Research your part

The first important thing to do is research your role and the show. If it’s a theatre performance, chances are that it’s been on stage before, so look up the characters and the production. You might find clips online, so this is a good place to start. All members of the cast and roles will follow a character arc, so if you can learn about this then getting into that persona shouldn’t become too difficult.

Learn your lines

Your lines of the script and lyrics of your song should be so ingrained in you that you can say them in your sleep! Practise in front of friends and family to help you confidently deliver your part. Perhaps practise ‘cold reading’ as well just in case the directors give you a new script to improvise from or a song to learn overnight.

The night before

Some auditions can last all day, so prepare some healthy snacks to take to keep your energy levels high. Get your outfit out ready the night before, too, so you’re not stressing in the morning – something comfy yet professional. Wearing something similar to the character could get your creative juices flowing during your performance.

On arrival

Bring something to keep you occupied while you wait – a crossword or a book, perhaps. Anything to keep you busy. We’re all for sparking conversations with fellow performers, but an audition is ‘me time’. Keep focused, as conversations with others can spark your nerves and district you. Having something to do will also stop you pacing the halls, reciting your lines. That will just serve to increase your nerves and, after all, you should know them by now!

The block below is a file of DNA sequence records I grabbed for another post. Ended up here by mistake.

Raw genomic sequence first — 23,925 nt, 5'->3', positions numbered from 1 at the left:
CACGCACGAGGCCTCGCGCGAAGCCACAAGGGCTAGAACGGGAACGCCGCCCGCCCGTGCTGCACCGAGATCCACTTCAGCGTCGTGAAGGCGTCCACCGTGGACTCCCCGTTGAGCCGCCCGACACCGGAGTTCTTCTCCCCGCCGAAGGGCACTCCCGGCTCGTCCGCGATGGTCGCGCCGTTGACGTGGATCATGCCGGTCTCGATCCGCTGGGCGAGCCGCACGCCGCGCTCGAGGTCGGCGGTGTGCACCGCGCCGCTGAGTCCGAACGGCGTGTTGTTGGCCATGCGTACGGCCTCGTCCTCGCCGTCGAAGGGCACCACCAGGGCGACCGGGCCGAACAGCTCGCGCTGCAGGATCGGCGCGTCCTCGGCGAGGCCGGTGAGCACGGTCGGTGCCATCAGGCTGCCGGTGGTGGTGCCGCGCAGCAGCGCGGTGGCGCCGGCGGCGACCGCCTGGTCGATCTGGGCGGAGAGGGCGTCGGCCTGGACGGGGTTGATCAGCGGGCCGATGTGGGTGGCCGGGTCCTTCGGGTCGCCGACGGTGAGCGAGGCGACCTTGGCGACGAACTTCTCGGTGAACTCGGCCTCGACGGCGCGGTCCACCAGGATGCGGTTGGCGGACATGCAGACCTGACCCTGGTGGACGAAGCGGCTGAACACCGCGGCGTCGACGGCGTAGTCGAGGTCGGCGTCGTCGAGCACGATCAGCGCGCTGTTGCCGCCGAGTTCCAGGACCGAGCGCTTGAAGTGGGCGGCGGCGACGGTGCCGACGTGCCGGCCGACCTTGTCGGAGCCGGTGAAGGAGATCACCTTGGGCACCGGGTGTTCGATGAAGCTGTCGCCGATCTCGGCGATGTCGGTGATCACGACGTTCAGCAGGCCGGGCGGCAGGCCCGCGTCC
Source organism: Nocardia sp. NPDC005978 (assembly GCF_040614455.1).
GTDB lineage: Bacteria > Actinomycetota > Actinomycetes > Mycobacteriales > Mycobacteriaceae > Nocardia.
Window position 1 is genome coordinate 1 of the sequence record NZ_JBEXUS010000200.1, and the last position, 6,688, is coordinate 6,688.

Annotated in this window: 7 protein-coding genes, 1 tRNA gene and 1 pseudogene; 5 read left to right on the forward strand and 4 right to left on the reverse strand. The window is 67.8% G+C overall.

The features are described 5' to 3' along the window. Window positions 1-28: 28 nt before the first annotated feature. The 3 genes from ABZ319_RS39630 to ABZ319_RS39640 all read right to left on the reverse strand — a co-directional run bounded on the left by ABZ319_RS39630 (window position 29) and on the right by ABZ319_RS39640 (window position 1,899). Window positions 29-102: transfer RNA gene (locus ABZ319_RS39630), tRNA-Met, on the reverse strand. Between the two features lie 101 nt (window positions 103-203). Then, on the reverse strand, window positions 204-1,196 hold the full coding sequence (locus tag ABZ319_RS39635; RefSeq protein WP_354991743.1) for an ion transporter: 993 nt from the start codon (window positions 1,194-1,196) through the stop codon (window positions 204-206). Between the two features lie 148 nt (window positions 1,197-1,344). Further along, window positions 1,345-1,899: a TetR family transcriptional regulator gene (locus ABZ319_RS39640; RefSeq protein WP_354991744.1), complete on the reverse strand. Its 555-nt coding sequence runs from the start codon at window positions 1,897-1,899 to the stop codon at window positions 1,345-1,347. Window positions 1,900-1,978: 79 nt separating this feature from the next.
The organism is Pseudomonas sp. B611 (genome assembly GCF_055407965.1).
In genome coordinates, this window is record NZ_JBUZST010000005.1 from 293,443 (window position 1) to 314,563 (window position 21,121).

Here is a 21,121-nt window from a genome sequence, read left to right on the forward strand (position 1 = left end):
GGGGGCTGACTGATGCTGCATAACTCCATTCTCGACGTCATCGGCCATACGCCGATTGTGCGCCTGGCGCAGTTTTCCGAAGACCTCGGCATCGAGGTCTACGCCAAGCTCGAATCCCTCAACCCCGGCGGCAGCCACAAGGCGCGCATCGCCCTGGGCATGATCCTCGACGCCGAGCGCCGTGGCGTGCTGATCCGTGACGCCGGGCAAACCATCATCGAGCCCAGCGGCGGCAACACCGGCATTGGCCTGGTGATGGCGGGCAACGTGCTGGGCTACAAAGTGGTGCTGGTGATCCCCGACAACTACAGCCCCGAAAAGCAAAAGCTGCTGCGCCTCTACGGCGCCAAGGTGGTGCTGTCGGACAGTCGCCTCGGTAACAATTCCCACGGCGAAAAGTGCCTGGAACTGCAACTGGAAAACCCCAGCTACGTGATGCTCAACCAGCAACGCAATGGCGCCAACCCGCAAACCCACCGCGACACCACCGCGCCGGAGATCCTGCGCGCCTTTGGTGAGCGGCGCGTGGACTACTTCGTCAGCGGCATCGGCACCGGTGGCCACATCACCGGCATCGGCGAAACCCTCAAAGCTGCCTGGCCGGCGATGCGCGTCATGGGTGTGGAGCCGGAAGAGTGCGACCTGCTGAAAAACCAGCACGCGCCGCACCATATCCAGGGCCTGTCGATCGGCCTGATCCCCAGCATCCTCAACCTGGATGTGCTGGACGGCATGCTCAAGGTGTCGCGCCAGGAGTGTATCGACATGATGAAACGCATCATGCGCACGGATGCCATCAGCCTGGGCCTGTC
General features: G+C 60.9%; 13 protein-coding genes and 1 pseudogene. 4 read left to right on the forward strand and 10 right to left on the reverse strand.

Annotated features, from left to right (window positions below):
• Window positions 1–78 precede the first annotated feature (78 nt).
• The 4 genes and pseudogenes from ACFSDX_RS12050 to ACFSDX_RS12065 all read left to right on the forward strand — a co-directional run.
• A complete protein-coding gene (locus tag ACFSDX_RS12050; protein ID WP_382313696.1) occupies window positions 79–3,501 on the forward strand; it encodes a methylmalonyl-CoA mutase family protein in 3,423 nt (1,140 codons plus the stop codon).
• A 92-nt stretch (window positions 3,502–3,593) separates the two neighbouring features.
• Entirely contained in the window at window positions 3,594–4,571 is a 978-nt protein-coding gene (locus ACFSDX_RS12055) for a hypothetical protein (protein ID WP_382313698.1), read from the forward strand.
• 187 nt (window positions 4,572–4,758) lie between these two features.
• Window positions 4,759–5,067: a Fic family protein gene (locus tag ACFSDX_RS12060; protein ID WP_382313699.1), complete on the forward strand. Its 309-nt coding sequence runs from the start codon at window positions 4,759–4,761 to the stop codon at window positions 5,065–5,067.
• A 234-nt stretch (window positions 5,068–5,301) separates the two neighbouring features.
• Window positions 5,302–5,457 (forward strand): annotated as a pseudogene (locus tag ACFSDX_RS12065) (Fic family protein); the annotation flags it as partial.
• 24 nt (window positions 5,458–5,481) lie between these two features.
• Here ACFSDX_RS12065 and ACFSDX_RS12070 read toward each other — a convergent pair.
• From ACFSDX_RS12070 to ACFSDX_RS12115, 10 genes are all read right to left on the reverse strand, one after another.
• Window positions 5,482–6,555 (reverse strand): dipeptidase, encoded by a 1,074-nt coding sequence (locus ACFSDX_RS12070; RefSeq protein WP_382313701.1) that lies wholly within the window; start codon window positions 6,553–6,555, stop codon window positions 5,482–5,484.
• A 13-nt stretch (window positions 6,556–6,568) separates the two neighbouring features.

First impressions

First impressions are key. When you walk into the room, you need to ooze confidence. You know you’re right for the role, now show them you are! In fact, it’s proven we make over 27 judgements about another person within seconds of meeting them. So from the minute you walk in, your posture, body language, voice tone, breathing rate, eye contact, etc. is already creating an impression. And keep this positive impression going by introducing yourself quickly and confidently – “Good evening, I’m x and this is x in the first act.” Always remember the 3 C’s: comfortable, charismatic, and confidence.

 The panel

Don’t put them on a pedestal. Doing so will just make you nervous and, after all, they are just like you. Don’t forget they want to find the right person for the role – they are willing for you to be fantastic! Use your time wisely, don’t waste too long with introduction, maximise your time showing off what you can do. You have a limited time, but within those minutes they are at your mercy and you have the ability to make them laugh or even cry. Above all, have fun – this is your time to shine!

Timing is key

You will usually get two minutes to deliver your piece. Stick to it! Two minutes is plenty, likelihood is that they’ve made their decision in the first 30 secs. Make sure you’ve rehearsed with a stopwatch and have your timing is correct. But if you do get cut off, don’t be down heartened, it doesn’t mean you’ve failed – it means they’re probably renting by the hour!

The aftermath

After the audition, try not to overthink your performance or dwell on what you could have done better. Directors and casting agents are busy people, but remember they will get back to you! If you get the role then the fun part is about to start, but if you’re not lucky enough this time, keep your chin up because there’s always next time.  Always ask for feedback, too, as  it’s a great way to move on and learn from the experience.

 

So there you have it, the definitive guide to nailing your audition – let us know how you prepare for your auditions by tweeting us @LMALiverpool.